In Surf Hobbies #1 we covered Brazilian JuJitsu and Golf, and such was the interest we’ve been forced to make up more. This episode we delve in strings and wheels and pick apart the guitar and dirt biking. 

Playing Guitar

What is it? A wooden six stringed instrument influenced by the European lute and its cousin, the four-string oud. The instrument remained relatively obscure for 500 years, until made famous by Jack Johnson in 2003. While Jack Johnson didn’t invent the surf guitar, Dick Dale and his surf music was around in the late 1950s, it was Johnson that elevated surf music and guitar onto such a level that many humans can’t remember a time when guitars were played before Bubbly Toes. Or if they did, what was the point? 

What has it to do with surfing?  It was obligatory after each surf in the 1960s to sit around a campfire and play the guitar. In the ’80s and 90s surf punk exploded in violent shitstorm of ill conceived notes, with bands like Pennywise, The Offspring, The Sunnyboys, TSOL soundtracking a decade of surf vids. Another such band, Social Distortion, replaced Blink 182 at the Surf Ranch concert last year in a sentence so irrelevant I’ll be amazed if the internet doesn’t remove it.

Who does it?  Makau Rothman and Landon McNamara, whose ukalele skills I refuse to critique. Tom Curren does it, though much worse than he surfs. Steph Gilmore is also amazing at fretting herself to death. Ozzie Wright mistreats one in the Goons of Doom and Conner Coffin recently released an album of covers using a guitar. Many said his version were better than the original songs by Dylan, Hendrix and The Rolling Stones. The photo enough is to make a guitar gently weep. Kelly Slater too is so bad at guitar he often plays with Eddie Vedder. 

What’s Right with it? Jack Johnson, obviously. 

What’s wrong with it? There is perhaps nothing so eyeball bleedingly irritating as the surfer dude who sits in the corner abusing the strings on a guitar with an endless series of half songs and amusing ditties. The fact that he often end up with hot chick, and not with the lute derivative wrapped around his neck, only makes it even more diabolical.

Photo: Harry Mark

Dirt Biking

What is it: A motorbike is the thing you fall off in Bali and turn a two-week trip into one long infected graze. Dirt Bikes are used mainly on dirt, while, funnily enough, road bikes are mostly used on roads. Surfers and motorcycles have long gone together, the bike being the cheapest and most reliable form of transport throughout the waves havens of South America, Africa and Asia. Dirt biking however is not about transport, it’s about thrill. High speeds and big jumps make this a hobby for those who want fear and big shots of adrenaline in their non-surfing lives.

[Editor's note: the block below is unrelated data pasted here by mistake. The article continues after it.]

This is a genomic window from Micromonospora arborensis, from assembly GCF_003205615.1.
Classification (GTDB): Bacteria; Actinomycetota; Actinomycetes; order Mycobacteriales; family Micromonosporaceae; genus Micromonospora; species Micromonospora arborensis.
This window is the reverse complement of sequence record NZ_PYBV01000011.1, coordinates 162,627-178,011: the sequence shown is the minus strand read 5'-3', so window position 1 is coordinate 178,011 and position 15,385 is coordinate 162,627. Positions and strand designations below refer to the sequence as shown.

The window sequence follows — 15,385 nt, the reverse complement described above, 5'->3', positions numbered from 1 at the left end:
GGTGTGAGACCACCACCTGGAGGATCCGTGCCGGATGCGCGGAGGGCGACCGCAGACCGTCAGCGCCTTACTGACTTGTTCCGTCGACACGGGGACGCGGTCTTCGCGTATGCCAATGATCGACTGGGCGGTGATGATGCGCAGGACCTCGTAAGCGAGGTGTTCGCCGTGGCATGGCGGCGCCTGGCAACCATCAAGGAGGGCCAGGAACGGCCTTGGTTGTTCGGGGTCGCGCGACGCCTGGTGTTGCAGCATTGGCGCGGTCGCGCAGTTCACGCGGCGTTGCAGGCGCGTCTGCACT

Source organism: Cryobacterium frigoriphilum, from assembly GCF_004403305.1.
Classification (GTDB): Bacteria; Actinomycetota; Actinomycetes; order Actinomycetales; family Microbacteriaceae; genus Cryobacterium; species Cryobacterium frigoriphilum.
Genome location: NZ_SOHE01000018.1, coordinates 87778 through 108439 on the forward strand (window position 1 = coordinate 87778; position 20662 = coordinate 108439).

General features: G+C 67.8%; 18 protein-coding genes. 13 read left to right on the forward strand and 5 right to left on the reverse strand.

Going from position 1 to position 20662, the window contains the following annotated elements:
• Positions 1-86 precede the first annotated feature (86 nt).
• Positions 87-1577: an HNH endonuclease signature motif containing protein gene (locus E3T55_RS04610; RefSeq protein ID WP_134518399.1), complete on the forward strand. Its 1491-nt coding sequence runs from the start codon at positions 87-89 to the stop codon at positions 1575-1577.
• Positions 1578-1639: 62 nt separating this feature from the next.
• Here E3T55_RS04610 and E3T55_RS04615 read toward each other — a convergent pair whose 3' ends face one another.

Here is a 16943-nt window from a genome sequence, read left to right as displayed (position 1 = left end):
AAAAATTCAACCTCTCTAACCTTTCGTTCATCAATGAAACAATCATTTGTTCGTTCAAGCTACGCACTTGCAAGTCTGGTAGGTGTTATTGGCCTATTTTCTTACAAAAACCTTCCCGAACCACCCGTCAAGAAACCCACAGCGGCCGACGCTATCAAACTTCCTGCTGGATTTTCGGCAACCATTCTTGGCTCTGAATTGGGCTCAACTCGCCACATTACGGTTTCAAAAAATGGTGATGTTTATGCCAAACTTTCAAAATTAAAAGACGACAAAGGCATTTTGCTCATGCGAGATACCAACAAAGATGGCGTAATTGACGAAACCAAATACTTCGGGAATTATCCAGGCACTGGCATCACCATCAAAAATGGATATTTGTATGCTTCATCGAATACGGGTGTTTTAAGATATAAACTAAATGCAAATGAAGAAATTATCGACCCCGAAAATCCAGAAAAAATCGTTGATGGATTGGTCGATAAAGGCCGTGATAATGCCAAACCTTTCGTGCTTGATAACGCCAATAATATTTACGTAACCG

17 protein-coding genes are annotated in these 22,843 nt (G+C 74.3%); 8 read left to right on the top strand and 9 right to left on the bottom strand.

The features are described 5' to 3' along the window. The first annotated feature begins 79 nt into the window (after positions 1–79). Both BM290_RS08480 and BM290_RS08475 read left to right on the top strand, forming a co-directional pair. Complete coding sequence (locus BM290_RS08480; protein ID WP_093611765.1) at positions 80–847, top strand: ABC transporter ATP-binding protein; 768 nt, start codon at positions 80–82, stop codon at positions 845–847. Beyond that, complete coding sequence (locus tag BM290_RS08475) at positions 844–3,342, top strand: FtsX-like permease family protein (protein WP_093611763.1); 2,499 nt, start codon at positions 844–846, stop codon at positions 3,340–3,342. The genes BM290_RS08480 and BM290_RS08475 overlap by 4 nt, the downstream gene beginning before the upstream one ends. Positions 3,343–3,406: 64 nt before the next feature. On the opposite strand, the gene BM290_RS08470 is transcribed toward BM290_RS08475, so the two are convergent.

What has it got to do with surfing? Surfers have often tried to replicate the fear and adrenalin that surfing big waves produces and dirt biking does that better than most. While there is not the similarities of snowboarding or skating, there is very few feeling like having a massive powerful throbbing engine gurgling just below your testicles. Brands like No Fear and later DC, Fox and Monster grouped the different tribes together and most surfers have a few mates that are into their petrol as much as their pintails. In the States, an annual Surfercross moto event has been running for 12 years. 

Who does it? Deus Ex Machina  is based on vintage motorcycle culture and sponsored surfer Harrison Roach has spent the last few winter seasons trawling through Indonesia on a customised Yamaha. He looks really cool,  especially near a Volcano. The Pipe specialist and freesurfer Ronnie Burns famously died on a dirt bike in Hawaii in 1990, but that hasn’t stopped many of Hawaii’s best surfers in their passion for dirt bikes. Sunny Garcia, Nathan Fletcher, Kalani Robb and Ian Walsh are fanatics. In Oz Gary “Kong” Elkerton was sponsored by KTM and Julian Wilson has a few tricked up 125s in his garage that he can’t ride for contractual reasons. 

What’s right about it? The helmets are pretty cool and few hobbies provide such an intoxicating mixture of speed, adrenalin, carbon monoxide and bruised arseholes. Additionally the vagaries of the weather and wind are taken out of the equation and you can jump on a bike whenever you goddamn feel like it.

What’s wrong with it: It’s an expensive hobby with a ridiculously high injury rate. It seems that falling onto hard packed dirt whilst traveling at 70 miles per hour tends to be associated with various internal re-organisation. Environmentally dirt bikes tend to wreak a fair bit of damage on the natural forests and dunes where they are often used and the fuckers tend to break down on three out of every four rides. They are also quite noisy.